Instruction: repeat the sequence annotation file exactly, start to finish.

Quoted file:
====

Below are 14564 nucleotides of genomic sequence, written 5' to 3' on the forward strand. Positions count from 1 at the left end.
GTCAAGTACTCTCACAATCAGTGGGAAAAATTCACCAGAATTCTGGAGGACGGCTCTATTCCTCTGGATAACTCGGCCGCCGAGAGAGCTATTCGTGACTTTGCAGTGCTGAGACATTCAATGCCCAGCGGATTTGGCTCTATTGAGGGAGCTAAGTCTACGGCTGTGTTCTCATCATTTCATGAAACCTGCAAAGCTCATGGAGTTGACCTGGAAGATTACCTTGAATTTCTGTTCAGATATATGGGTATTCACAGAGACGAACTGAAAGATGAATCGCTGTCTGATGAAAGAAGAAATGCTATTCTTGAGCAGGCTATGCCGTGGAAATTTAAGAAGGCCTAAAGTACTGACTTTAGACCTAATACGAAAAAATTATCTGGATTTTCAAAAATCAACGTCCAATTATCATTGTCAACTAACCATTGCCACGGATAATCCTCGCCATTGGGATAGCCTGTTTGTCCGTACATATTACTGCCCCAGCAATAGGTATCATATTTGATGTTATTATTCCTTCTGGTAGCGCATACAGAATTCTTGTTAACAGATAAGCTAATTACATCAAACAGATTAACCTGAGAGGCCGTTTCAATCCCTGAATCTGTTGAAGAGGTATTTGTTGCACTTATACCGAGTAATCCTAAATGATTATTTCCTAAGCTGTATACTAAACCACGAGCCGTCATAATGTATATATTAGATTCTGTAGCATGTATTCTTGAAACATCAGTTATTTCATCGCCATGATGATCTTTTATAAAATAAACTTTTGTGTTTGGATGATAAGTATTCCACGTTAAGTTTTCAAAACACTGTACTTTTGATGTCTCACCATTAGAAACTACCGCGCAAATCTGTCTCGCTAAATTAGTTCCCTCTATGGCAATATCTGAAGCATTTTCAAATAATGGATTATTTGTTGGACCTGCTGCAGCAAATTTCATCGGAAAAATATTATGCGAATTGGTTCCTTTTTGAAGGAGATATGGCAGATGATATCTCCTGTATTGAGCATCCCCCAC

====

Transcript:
Below are 14564 nucleotides of genomic sequence, written 5' to 3' on the forward strand. Positions count from 1 at the left end.
GTCAAGTACTCTCACAATCAGTGGGAAAAATTCACCAGAATTCTGGAGGACGGCTCTATTCCTCTGGATAACTCGGCCGCCGAGAGAGCTATTCGTGACTTTGCAGTGCTGAGACATTCAATGCCCAGCGGATTTGGCTCTATTGAGGGAGCTAAGTCTACGGCTGTGTTCTCATCATTTCATGAAACCTGCAAAGCTCATGGAGTTGACCTGGAAGATTACCTTGAATTTCTGTTCAGATATATGGGTATTCACAGAGACGAACTGAAAGATGAATCGCTGTCTGATGAAAGAAGAAATGCTATTCTTGAGCAGGCTATGCCGTGGAAATTTAAGAAGGCCTAAAGTACTGACTTTAGACCTAATACGAAAAAATTATCTGGATTTTCAAAAATCAACGTCCAATTATCATTGTCAACTAACCATTGCCACGGATAATCCTCGCCATTGGGATAGCCTGTTTGTCCGTACATATTACTGCCCCAGCAATAGGTATCATATTTGATGTTATTATTCCTTCTGGTAGCGCATACAGAATTCTTGTTAACAGATAAGCTAATTACATCAAACAGATTAACCTGAGAGGCCGTTTCAATCCCTGAATCTGTTGAAGAGGTATTTGTTGCACTTATACCGAGTAATCCTAAATGATTATTTCCTAAGCTGTATACTAAACCACGAGCCGTCATAATGTATATATTAGATTCTGTAGCATGTATTCTTGAAACATCAGTTATTTCATCGCCATGATGATCTTTTATAAAATAAACTTTTGTGTTTGGATGATAAGTATTCCACGTTAAGTTTTCAAAACACTGTACTTTTGATGTCTCACCATTAGAAACTACCGCGCAAATCTGTCTCGCTAAATTAGTTCCCTCTATGGCAATATCTGAAGCATTTTCAAATAATGGATTATTTGTTGGACCTGCTGCAGCAAATTTCATCGGAAAAATATTATGCGAATTGGTTCCTTTTTGAAGGAGATATGGCAGATGATATCTCCTGTATTGAGCATCCCCCAC